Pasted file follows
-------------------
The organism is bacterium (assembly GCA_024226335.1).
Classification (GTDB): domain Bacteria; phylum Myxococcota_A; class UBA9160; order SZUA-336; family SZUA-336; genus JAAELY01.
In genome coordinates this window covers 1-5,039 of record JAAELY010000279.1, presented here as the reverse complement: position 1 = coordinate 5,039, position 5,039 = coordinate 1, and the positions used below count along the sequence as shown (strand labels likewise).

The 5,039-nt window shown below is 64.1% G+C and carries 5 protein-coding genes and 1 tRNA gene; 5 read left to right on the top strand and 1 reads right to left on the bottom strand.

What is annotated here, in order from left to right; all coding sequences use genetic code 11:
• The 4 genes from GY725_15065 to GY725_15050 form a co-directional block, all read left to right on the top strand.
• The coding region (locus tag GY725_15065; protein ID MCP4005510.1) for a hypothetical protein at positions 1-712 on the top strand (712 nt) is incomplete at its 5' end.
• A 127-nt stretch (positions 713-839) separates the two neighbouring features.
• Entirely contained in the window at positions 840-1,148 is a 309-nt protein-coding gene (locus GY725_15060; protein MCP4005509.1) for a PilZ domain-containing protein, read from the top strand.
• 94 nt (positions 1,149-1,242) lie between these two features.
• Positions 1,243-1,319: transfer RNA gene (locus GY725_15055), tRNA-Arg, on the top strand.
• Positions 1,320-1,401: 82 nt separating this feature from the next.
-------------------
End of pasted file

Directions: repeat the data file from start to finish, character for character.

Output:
The organism is bacterium (assembly GCA_024226335.1).
Classification (GTDB): domain Bacteria; phylum Myxococcota_A; class UBA9160; order SZUA-336; family SZUA-336; genus JAAELY01.
In genome coordinates this window covers 1-5,039 of record JAAELY010000279.1, presented here as the reverse complement: position 1 = coordinate 5,039, position 5,039 = coordinate 1, and the positions used below count along the sequence as shown (strand labels likewise).

The 5,039-nt window shown below is 64.1% G+C and carries 5 protein-coding genes and 1 tRNA gene; 5 read left to right on the top strand and 1 reads right to left on the bottom strand.

What is annotated here, in order from left to right; all coding sequences use genetic code 11:
• The 4 genes from GY725_15065 to GY725_15050 form a co-directional block, all read left to right on the top strand.
• The coding region (locus tag GY725_15065; protein ID MCP4005510.1) for a hypothetical protein at positions 1-712 on the top strand (712 nt) is incomplete at its 5' end.
• A 127-nt stretch (positions 713-839) separates the two neighbouring features.
• Entirely contained in the window at positions 840-1,148 is a 309-nt protein-coding gene (locus GY725_15060; protein MCP4005509.1) for a PilZ domain-containing protein, read from the top strand.
• 94 nt (positions 1,149-1,242) lie between these two features.
• Positions 1,243-1,319: transfer RNA gene (locus GY725_15055), tRNA-Arg, on the top strand.
• Positions 1,320-1,401: 82 nt separating this feature from the next.